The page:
I woke up and rode out of Christiansburg before it was light. 380 miles were between me and the finish line in Yorktown Virginia. I knew that those nearly 400 miles were going to be full of challenging riding, but at the same time they would be a kind of homecoming. This part of Virginia was home to familiar bike routes and scenery as well as friends and family who had been following my progress and had all been part of my journey in some small way.
I craved seeing those familiar faces. But I was also anxious. The previous three weeks had been the most epic test of my mind, body and emotions that I had ever experienced. As a result, I found myself now a raw, stripped down version of myself. My mental faculties were faulty and my social skills rusty. I was still myself, but in some important ways I knew that I also wasn’t. Would these people recognize me? I wondered. Would I be able to communicate? Would they understand my newfound Little Debbie habit?
And how would I possibly hide the stench?
As the sun rose, I rode through fields in the foothills of the beautiful Catawba Mountains. The terrain was a series of rollers, which ultimately traveled downhill. Still, my legs were so tired that I had to coax myself up any climb, even the smallest.
Sometime during the morning, I came upon a sign that indicated a bridge out several miles ahead. The detour sign pointed a left-hand turn, off route. I didn’t even hesitate, just carried on. There was no way I was going even one meter off the route. Luckily, the bridge was under construction, and the workers cheered for me and even carried my bike across. They said they had seen Sarah the day before.
In Troutville I stopped at the mini mart on the highway to eat breakfast. The woman who owned the shop had a Trans Am logbook. She showed me Evan’s and Kim’s entries from the year before. I bought a coffee in a Styrofoam cup and sat outside on the stoop. I was feeling reflective, and I sat there for about 15 minutes, just mulling over the previous three weeks. The prospect of the upcoming finish filled me with both incredible relief and also a deep sadness. I knew why I was feeling the former, but was less sure that I understood the latter. But for some reason, sitting there, it just seemed so important to capture this feeling, to make time stand still for a second.
While I was sitting there, I heard someone call my name. I looked up to see my brother in law Mark and my niece Addy getting out of his truck. Family! I hugged them both tightly. They asked me how I was feeling, whether I had talked to Jimmy, and told me I looked too skinny. When two delivery guys showed up, Mark insisted on telling them both about my race. He also told me that my sister in law, Lois, and my other niece Ella were waiting down the road.
Sure enough, Lois and Ella were waiting for me near the railroad tracks between Troutville and Buchanan. Seeing Ella’s curious eyes and round face gave me a shot of energy. A few minutes after saying goodbye, I stopped to pee behind a bush. As I emerged, a car came to a stop and a family got out, calling my name. They introduced themselves as the parents of my friend Rob, and his daughter and her friend. Rob was planning to meet me later in Lexington, but they said they had been following the race and had made a special trip to come out and find me. They had posters and treated me like they had known me my whole life. I rode off grinning, at the idea of a family who would hunt down a smelly stranger just to say good job.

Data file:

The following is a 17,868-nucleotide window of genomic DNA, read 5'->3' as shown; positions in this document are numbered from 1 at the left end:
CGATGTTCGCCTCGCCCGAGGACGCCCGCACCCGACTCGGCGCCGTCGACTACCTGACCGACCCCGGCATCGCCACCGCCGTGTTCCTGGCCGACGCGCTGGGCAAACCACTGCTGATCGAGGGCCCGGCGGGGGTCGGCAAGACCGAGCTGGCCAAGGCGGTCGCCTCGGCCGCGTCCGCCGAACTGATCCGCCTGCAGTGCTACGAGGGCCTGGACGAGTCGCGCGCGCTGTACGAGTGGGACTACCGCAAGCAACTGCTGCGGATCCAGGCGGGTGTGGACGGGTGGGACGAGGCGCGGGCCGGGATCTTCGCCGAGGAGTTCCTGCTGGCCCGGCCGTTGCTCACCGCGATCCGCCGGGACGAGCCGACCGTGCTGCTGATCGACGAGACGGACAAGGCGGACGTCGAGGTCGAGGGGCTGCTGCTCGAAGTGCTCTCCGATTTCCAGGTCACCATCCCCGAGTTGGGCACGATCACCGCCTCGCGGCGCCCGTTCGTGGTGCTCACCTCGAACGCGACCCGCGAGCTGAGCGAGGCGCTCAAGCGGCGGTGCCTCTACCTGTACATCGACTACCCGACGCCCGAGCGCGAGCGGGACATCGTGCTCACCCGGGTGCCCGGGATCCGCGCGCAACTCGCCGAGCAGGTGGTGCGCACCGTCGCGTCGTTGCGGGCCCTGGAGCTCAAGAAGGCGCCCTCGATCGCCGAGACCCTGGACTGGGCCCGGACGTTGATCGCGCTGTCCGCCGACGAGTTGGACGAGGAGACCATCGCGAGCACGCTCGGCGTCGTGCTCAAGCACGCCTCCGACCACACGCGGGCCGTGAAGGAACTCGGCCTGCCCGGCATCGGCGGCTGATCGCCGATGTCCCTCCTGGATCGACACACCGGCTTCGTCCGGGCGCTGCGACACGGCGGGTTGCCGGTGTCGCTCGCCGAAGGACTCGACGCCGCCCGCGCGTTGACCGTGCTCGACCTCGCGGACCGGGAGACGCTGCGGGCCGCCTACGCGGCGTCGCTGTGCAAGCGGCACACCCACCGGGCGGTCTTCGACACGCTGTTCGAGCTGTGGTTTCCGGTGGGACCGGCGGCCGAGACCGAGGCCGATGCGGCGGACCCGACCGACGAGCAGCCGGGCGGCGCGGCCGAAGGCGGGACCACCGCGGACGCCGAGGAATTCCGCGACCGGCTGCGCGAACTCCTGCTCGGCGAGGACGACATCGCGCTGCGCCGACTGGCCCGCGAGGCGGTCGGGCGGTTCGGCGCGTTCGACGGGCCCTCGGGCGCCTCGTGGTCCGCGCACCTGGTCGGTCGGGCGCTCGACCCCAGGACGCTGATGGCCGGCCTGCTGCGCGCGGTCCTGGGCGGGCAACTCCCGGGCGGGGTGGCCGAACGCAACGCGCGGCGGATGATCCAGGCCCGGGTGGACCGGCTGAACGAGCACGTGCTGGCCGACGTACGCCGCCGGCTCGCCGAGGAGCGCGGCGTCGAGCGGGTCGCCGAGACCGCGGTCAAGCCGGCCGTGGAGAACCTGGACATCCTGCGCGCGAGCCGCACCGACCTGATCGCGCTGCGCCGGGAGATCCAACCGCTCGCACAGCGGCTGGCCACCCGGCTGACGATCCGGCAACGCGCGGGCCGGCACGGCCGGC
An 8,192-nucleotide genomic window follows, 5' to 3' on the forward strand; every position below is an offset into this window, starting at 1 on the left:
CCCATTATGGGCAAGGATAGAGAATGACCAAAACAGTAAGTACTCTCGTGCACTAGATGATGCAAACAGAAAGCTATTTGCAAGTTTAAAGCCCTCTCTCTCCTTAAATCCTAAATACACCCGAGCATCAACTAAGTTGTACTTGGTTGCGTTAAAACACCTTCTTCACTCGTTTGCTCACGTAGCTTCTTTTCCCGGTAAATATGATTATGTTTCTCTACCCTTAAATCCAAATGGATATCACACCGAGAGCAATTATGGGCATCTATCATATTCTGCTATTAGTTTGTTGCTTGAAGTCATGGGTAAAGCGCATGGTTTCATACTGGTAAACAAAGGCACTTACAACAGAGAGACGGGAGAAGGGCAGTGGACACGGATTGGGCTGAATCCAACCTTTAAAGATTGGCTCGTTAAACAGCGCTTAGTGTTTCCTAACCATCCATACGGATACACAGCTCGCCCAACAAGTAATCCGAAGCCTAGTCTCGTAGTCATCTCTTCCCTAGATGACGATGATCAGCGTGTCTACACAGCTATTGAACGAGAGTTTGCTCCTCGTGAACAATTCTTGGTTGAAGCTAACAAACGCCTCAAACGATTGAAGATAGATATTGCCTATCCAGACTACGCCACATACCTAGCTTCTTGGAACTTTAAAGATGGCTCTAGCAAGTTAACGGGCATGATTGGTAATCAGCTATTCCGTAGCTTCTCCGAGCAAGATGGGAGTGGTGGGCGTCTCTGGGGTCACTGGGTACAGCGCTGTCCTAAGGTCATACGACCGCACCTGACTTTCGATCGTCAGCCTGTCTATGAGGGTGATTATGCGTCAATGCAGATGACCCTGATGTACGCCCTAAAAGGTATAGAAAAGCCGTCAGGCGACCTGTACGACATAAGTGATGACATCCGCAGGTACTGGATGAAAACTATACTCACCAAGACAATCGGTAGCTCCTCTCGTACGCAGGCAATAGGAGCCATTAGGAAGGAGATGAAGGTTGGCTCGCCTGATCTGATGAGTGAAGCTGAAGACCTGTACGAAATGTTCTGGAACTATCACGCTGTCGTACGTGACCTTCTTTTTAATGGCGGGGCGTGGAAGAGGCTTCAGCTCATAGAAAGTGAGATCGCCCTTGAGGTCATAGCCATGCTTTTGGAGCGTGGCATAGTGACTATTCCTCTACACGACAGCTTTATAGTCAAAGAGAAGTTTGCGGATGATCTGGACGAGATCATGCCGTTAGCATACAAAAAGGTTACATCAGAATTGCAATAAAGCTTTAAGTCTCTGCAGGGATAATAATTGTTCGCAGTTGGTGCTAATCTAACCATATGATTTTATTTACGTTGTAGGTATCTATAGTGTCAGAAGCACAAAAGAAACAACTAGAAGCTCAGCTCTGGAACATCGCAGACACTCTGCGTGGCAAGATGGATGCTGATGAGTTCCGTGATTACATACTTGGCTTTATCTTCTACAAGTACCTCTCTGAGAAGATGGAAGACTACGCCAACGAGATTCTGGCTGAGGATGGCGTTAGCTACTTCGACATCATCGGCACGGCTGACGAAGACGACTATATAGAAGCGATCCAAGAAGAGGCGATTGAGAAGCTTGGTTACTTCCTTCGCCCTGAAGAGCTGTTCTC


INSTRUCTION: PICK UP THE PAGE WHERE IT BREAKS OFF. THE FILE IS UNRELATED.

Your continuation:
The road to Lexington was a series of back roads with chip seal, and the going was slow. The last few days, I was so tired I felt like I was pedaling through mud. I had even taken to getting off my bike occasionally to check whether I had a flat tire or brakes that were rubbing against my wheel. Nope. Just slow.
It was a Saturday morning, and as I approached Lexington I started to encounter groups of riders out on their weekend rides. Despite how familiar it was – the vacuum of speed, gears clicking, intense faces and crowded bodies – they looked like such a different breed of athlete to me that day. No bags on their bikes, no donut powder on their handlebars, no mud-encrusted shoes. I tried to ride with one of the packs when it came by, just to see if I could, but to no avail. It was ok, I didn’t belong.
Coming into Lexington, I saw a train of three good looking male cyclists powering towards me on nice bikes wearing clean, brightly colored cycling clothes. They had almost reached me before I recognized them as Rob, Brad and Trey. Rob organizes an annual spring group riding weekend in the Virginia mountains that I have attended a couple of times. It is always full of hard, early season miles, barbecue, beer drinking and belly laughs.
I told the guys that I needed to eat, and Rob said he knew of a Subway/convenience store up the road. They watched with fascination, disbelief and perhaps a bit of alarm as I loaded up my arms with drinks and snacks, and then filled a giant self serve yogurt container with about 20 different toppings. Definitely an animal in the wild.
After my feeding, we headed out towards Vesuvius. Vesuvius is a tiny town at the base of a climb up to the Blue Ridge Parkway that is one of the Trans Am route’s hardest. Vesuvius also holds an epic status among cyclists in Virginia for its severe grade over the course of three miles. By the time we reached the base of the climb, my friend Catherine had joined us. Seeing Catherine’s face made me feel like home. Cat and I have been friends for over twenty years, and she is also one of my most fun and reliable bike riding partners. We have solved many of the world’s problems together during rides or runs, and I was so happy to have her there next to me as we spun (slooooooowly) up that climb.